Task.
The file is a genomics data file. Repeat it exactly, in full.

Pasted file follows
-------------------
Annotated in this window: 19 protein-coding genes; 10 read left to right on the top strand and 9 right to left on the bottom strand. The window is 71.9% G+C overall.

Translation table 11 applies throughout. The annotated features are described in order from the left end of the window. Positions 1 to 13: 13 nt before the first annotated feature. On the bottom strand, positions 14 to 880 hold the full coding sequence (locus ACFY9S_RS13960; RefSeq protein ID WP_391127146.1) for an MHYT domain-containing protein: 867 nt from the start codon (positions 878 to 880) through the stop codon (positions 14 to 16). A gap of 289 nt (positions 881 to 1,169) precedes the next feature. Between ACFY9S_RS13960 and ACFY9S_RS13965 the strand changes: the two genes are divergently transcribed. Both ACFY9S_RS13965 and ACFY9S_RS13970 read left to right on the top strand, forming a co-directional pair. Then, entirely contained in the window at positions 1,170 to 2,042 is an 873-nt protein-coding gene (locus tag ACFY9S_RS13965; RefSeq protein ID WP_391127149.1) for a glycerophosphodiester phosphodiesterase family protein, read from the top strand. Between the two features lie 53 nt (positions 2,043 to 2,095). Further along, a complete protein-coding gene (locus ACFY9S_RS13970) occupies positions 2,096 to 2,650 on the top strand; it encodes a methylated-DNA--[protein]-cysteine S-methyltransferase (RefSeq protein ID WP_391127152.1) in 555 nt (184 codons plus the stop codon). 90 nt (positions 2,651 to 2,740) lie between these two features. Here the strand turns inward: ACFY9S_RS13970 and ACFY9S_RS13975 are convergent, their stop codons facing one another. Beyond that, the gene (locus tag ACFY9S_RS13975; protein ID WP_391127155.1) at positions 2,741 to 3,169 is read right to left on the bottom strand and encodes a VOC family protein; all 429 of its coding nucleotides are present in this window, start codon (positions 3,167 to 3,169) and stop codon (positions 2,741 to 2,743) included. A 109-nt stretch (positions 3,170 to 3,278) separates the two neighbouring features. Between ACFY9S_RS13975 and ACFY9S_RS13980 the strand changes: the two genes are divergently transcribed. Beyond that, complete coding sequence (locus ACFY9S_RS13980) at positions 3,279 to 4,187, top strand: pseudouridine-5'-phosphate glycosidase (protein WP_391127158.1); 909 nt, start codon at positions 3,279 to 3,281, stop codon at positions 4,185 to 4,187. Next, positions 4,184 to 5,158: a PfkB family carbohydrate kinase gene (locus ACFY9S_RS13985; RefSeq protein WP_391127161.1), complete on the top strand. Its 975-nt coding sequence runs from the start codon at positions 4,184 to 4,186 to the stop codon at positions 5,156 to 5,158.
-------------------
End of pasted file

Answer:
Annotated in this window: 19 protein-coding genes; 10 read left to right on the top strand and 9 right to left on the bottom strand. The window is 71.9% G+C overall.

Translation table 11 applies throughout. The annotated features are described in order from the left end of the window. Positions 1 to 13: 13 nt before the first annotated feature. On the bottom strand, positions 14 to 880 hold the full coding sequence (locus ACFY9S_RS13960; RefSeq protein ID WP_391127146.1) for an MHYT domain-containing protein: 867 nt from the start codon (positions 878 to 880) through the stop codon (positions 14 to 16). A gap of 289 nt (positions 881 to 1,169) precedes the next feature. Between ACFY9S_RS13960 and ACFY9S_RS13965 the strand changes: the two genes are divergently transcribed. Both ACFY9S_RS13965 and ACFY9S_RS13970 read left to right on the top strand, forming a co-directional pair. Then, entirely contained in the window at positions 1,170 to 2,042 is an 873-nt protein-coding gene (locus tag ACFY9S_RS13965; RefSeq protein ID WP_391127149.1) for a glycerophosphodiester phosphodiesterase family protein, read from the top strand. Between the two features lie 53 nt (positions 2,043 to 2,095). Further along, a complete protein-coding gene (locus ACFY9S_RS13970) occupies positions 2,096 to 2,650 on the top strand; it encodes a methylated-DNA--[protein]-cysteine S-methyltransferase (RefSeq protein ID WP_391127152.1) in 555 nt (184 codons plus the stop codon). 90 nt (positions 2,651 to 2,740) lie between these two features. Here the strand turns inward: ACFY9S_RS13970 and ACFY9S_RS13975 are convergent, their stop codons facing one another. Beyond that, the gene (locus tag ACFY9S_RS13975; protein ID WP_391127155.1) at positions 2,741 to 3,169 is read right to left on the bottom strand and encodes a VOC family protein; all 429 of its coding nucleotides are present in this window, start codon (positions 3,167 to 3,169) and stop codon (positions 2,741 to 2,743) included. A 109-nt stretch (positions 3,170 to 3,278) separates the two neighbouring features. Between ACFY9S_RS13975 and ACFY9S_RS13980 the strand changes: the two genes are divergently transcribed. Beyond that, complete coding sequence (locus ACFY9S_RS13980) at positions 3,279 to 4,187, top strand: pseudouridine-5'-phosphate glycosidase (protein WP_391127158.1); 909 nt, start codon at positions 3,279 to 3,281, stop codon at positions 4,185 to 4,187. Next, positions 4,184 to 5,158: a PfkB family carbohydrate kinase gene (locus ACFY9S_RS13985; RefSeq protein WP_391127161.1), complete on the top strand. Its 975-nt coding sequence runs from the start codon at positions 4,184 to 4,186 to the stop codon at positions 5,156 to 5,158.